TRICARE has made mental health care more convenient and accessible while working to take the stigma out of seeking care, Hunter said. Officials “dramatically increased” the number of behavioral health providers in its network, she added, and visits are up from about 119,000 a week to more than 230,000.
“We wanted to make care available, and then we wanted to do everything we could to make sure it was used,” Hunter said. A Web-based video chat on the TRICARE portal provides 24/7 counselor support, she noted, with serious cases referred for treatment.
TRICARE has encouraged greater use of technology, the admiral said, including the TRICARE Online portal, to provide health care information, generate beneficiary-caregiver exchange, and improve beneficiaries’ access to their health records. TRICARE online “is beginning to be the place where your personal health history resides,” including medications prescribed. Laboratory results and X-ray information will be included by the end of the year, she added.
TRICARE launched the Retired Reserve benefit in September 2010 for retired “gray area” reservists under age 60, Hunter said. The program enables retirees to purchase TRICARE health coverage for themselves and their eligible family members if they are not already enrolled in or eligible for the Federal Employees Health Benefits program.
Meanwhile, Hunter said, TRICARE’s Pharmacy Home Delivery program grew 10 percent in 2010 and continues to attract participation. Hunter has advocated for the option over the more expensive pharmacy option for beneficiaries who don’t have access to a military treatment facility to fill their prescriptions. The admiral said she expects slightly higher copayments to go into effect at retail pharmacies to increase use of the home-delivery and mail-order options.
“It won’t be mandatory, but you will pay a couple of dollars more if you go to the retail pharmacy,” she said. “It’s a little more motivational incentive.”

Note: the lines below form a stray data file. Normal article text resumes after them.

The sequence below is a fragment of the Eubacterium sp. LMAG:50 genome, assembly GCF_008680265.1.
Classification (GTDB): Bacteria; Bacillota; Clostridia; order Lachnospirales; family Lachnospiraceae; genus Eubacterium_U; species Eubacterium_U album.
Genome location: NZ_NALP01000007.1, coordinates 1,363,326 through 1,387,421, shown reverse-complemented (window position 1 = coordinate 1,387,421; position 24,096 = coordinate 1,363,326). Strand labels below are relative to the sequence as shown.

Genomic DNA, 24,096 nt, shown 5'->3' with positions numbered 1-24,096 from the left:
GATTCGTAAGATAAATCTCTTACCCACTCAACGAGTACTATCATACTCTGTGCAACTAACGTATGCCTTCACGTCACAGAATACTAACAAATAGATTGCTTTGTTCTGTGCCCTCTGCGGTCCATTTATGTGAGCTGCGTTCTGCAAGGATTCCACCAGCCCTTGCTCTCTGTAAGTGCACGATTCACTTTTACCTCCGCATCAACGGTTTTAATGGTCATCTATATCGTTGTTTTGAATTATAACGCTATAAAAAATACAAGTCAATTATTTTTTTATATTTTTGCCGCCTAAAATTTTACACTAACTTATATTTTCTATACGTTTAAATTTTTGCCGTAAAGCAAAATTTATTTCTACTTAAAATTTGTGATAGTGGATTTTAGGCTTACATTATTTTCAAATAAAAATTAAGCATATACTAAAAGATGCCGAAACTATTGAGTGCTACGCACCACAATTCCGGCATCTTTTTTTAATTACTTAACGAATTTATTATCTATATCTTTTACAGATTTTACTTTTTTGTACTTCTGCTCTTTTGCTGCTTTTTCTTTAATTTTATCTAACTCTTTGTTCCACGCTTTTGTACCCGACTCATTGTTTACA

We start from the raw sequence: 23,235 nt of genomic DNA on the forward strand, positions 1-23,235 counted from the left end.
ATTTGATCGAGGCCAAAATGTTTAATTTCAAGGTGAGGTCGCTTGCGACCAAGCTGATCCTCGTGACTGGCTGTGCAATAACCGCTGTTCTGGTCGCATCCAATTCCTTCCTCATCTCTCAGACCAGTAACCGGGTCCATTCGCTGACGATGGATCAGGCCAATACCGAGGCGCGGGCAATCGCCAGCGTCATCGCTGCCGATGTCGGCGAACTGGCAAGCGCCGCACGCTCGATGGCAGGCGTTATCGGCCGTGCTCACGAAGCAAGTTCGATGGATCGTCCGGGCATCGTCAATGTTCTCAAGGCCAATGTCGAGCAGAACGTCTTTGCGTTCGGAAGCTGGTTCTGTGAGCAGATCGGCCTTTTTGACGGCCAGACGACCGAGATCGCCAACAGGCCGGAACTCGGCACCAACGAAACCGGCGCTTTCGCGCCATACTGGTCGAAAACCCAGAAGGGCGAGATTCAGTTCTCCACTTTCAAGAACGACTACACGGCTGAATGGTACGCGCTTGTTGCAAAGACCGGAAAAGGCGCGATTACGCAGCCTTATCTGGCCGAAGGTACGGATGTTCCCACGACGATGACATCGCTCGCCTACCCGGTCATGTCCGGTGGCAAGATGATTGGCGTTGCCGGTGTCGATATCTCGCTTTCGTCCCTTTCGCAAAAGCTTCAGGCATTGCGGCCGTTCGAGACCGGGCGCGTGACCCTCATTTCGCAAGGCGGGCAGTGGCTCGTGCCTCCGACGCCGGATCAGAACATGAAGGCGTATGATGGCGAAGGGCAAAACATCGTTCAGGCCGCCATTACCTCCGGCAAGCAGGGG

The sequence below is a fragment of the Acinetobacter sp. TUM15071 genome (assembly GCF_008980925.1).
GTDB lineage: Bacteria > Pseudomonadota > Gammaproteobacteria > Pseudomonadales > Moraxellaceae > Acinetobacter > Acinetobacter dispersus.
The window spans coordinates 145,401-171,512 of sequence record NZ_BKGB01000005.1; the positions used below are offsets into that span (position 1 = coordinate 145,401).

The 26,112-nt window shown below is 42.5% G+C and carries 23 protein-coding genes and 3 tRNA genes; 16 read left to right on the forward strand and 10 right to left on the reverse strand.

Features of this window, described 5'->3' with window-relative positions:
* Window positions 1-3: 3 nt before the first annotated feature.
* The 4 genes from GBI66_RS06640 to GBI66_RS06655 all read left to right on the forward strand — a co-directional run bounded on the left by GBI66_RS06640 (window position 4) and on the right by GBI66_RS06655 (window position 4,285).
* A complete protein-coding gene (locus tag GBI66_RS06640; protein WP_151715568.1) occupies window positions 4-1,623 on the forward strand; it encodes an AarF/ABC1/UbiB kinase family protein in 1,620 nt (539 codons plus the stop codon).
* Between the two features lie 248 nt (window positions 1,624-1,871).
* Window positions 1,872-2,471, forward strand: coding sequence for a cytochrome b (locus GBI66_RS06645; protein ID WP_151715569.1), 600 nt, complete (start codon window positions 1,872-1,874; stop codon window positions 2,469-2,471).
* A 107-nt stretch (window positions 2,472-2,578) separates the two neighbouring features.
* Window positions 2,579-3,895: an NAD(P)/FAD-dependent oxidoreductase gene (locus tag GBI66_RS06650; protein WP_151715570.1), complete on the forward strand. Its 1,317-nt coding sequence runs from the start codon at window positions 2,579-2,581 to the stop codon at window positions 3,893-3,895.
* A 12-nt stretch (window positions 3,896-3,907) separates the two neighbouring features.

A new TRICARE pharmacy benefit smartphone app launched in July enables beneficiaries to use the TRICARE Express Rx mobile app and mobile-optimized website to manage their prescriptions and get related health information.
The plan’s Young Adult program, started in May, offers a premium-based health care plan for qualified dependents. Military dependents under age 26 who are unmarried and not eligible for their own employer-sponsored health coverage may qualify to buy TRICARE Standard coverage for $186 per month. As of Aug. 31, 8,000 people were enrolled, with several thousand additional enrollees in September, Hunter reported. An option to enroll in TRICARE Prime is slated to roll out this fall.
As these and other new initiatives take shape, Hunter said, the goal is to help keep TRICARE beneficiaries healthy, provide them the best care possible when they’re not, and to give them a positive patient experience – all in the most cost-effective way.
“We want to be predictable and easy to use and offer as many services as reasonably possible,” Hunter said. “But most of all, what we want to hear is that we helped people. We want them to know they have a good benefit and that we were there at important times in their life – and not just when they were sick.”